6.
Genet Med ; 21(7): 1639-1643, 2019 07.
Artigo em Inglês | MEDLINE | ID: mdl-30546084

RESUMO

PURPOSE: There is little long-term, population-based data on uptake of prenatal diagnosis for Huntington disease (HD), a late-onset autosomal dominant neurodegenerative disorder, and the effect of the availability of preimplantation genetic diagnosis (PGD) on families' decisions about conventional prenatal diagnosis is not known. We report trends in prenatal diagnosis and preimplantation diagnosis for HD in the United Kingdom since services commenced. METHODS: Long-term UK-wide prospective case record-based service evaluation in 23 UK Regional Genetic Centres 1988-2015, and four UK PGD centers 2002-2015. RESULTS: From 1988 to 2015, 479 prenatal diagnoses were performed in the UK for HD. An exclusion approach was used in 150 (31%). The annual rate of HD prenatal diagnosis has remained around 18 (3.5/million) over 27 years, despite a steady increase in the use of PGD for HD since 2002. CONCLUSION: Although increasing number of couples are choosing either direct or exclusion PGD to prevent HD in their offspring, both direct and exclusion prenatal diagnosis remain important options in a health system where both PGD and prenatal diagnosis are state funded. At-risk couples should be informed of all options available to them, preferably prepregnancy.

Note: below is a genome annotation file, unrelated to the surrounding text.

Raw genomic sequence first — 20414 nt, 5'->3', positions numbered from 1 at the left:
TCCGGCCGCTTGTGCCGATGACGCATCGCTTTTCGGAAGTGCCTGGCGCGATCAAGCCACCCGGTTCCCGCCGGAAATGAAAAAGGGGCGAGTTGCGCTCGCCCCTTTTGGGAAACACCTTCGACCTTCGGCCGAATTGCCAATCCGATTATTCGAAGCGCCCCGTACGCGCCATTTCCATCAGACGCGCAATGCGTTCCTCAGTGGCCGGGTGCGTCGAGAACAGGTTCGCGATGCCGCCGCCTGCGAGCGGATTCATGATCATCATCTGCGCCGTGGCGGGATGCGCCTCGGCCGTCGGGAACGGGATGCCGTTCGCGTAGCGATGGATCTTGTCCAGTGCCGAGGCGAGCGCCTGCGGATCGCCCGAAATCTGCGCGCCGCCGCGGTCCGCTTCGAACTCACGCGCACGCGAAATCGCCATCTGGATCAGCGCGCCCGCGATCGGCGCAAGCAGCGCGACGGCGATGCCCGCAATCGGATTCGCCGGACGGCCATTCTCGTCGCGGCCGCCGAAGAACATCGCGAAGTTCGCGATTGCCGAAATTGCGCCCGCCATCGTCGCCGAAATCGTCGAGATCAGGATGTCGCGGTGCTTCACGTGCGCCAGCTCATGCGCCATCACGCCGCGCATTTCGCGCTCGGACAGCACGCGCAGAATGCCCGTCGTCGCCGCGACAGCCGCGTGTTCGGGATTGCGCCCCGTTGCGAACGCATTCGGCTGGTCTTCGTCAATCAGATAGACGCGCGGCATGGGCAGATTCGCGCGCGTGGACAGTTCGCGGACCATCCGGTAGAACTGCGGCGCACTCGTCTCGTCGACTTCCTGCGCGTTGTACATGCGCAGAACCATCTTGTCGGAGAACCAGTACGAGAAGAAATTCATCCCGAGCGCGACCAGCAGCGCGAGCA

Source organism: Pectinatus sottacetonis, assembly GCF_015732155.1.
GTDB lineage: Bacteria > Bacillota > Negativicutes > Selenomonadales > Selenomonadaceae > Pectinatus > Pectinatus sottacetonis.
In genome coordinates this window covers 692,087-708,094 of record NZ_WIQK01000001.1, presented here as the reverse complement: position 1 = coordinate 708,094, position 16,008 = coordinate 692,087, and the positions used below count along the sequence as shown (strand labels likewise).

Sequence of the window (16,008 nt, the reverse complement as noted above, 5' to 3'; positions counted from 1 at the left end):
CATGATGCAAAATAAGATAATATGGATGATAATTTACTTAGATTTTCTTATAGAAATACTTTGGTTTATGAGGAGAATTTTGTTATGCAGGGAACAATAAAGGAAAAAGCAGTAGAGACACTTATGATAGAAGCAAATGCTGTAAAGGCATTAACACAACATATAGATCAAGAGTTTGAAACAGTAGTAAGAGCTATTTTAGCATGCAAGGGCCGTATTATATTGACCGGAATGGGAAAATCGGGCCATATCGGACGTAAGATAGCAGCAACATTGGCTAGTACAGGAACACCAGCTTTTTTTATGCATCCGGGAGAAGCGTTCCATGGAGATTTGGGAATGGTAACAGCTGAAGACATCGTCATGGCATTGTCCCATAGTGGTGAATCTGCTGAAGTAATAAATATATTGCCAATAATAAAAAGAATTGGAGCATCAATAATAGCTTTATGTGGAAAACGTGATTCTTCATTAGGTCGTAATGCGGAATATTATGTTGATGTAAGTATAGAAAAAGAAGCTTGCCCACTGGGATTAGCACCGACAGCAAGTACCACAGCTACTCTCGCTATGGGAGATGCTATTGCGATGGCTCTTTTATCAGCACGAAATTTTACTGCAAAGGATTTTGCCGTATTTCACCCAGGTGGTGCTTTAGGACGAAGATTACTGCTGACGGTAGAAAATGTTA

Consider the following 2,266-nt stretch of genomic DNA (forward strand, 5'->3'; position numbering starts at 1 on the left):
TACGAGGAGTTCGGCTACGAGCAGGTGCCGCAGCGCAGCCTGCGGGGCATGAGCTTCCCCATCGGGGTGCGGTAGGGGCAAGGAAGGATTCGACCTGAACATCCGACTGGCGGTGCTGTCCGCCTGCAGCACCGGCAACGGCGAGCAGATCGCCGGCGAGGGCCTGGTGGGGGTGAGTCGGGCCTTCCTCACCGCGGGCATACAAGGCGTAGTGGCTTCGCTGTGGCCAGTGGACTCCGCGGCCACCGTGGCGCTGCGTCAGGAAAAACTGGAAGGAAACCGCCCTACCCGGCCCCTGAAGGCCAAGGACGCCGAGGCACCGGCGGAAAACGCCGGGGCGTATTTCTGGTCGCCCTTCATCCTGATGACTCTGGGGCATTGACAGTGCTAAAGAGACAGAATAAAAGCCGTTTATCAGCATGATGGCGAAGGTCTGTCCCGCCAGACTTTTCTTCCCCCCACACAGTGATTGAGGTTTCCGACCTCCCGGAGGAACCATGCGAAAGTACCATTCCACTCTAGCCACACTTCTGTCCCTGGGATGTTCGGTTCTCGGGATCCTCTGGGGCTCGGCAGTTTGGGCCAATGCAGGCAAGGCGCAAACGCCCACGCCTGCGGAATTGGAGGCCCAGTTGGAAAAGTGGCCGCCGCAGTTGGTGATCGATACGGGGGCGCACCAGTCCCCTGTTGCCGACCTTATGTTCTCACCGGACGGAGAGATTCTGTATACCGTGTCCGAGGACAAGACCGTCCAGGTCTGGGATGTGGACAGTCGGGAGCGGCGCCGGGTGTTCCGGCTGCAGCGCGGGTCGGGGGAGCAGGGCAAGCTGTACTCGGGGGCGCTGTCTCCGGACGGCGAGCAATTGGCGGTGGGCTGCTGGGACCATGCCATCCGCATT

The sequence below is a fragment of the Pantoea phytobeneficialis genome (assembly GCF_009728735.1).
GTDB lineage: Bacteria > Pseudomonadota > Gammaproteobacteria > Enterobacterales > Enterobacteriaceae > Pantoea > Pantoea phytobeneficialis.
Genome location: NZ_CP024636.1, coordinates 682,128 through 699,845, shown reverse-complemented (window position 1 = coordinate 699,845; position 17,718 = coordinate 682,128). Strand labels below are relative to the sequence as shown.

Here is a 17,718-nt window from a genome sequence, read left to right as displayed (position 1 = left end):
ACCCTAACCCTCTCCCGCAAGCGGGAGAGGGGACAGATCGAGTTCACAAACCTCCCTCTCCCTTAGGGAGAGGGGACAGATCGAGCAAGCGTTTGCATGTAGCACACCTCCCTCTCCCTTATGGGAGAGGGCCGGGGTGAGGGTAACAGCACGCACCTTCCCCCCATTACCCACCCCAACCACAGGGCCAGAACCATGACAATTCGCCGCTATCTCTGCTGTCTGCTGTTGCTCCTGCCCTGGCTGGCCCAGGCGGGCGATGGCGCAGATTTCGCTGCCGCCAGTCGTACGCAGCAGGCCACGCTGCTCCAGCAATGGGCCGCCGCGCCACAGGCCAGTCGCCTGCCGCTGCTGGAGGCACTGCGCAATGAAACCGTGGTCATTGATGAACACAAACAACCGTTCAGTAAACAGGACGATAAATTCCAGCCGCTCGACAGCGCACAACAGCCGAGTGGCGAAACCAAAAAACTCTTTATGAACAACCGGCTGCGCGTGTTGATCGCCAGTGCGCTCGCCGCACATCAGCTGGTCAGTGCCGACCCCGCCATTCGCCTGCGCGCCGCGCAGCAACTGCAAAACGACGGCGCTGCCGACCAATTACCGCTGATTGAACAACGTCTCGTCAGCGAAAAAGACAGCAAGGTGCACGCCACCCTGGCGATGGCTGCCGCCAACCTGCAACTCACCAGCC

7.
Am J Med Genet B Neuropsychiatr Genet ; 177(1): 35-39, 2018 Jan.
Artigo em Inglês | MEDLINE | ID: mdl-29095566

RESUMO

A consistent feature of predictive testing guidelines for Huntington's disease (HD) is the recommendation not to undertake predictive tests on those < 18 years. Exceptions are made but the extent of, and reasons for, deviation from the guidelines are unknown. The UK Huntington's Prediction Consortium has collected data annually on predictive tests undertaken from the 23 UK genetic centers. DNA analysis for HD in the Netherlands is centralized in the Laboratory for Diagnostic Genome Analysis in Leiden. In the UK, 60 tests were performed on minors between 1994 and 2015 representing 0.63% of the total number of tests performed. In the Netherlands, 23 tests were performed on minors between 1997 and 2016. The majority of the tests were performed on those aged 16 and 17 years for both countries (23% and 57% for the UK, and 26% and 57% for the Netherlands). Data on the reasons for testing were identified for 36 UK and 22 Netherlands cases and included: close to the age of 18 years, pregnancy, currently in local authority care and likely to have less support available after 18 years, person never having the capacity to consent and other miscellaneous reasons. This study documents the extent of HD testing of minors in the UK and the Netherlands and suggests that, in general, the recommendation is being followed. We provide some empirical evidence as to reasons why clinicians have departed from the recommendation. We do not advise changing the recommendation but suggest that testing of minors continues to be monitored.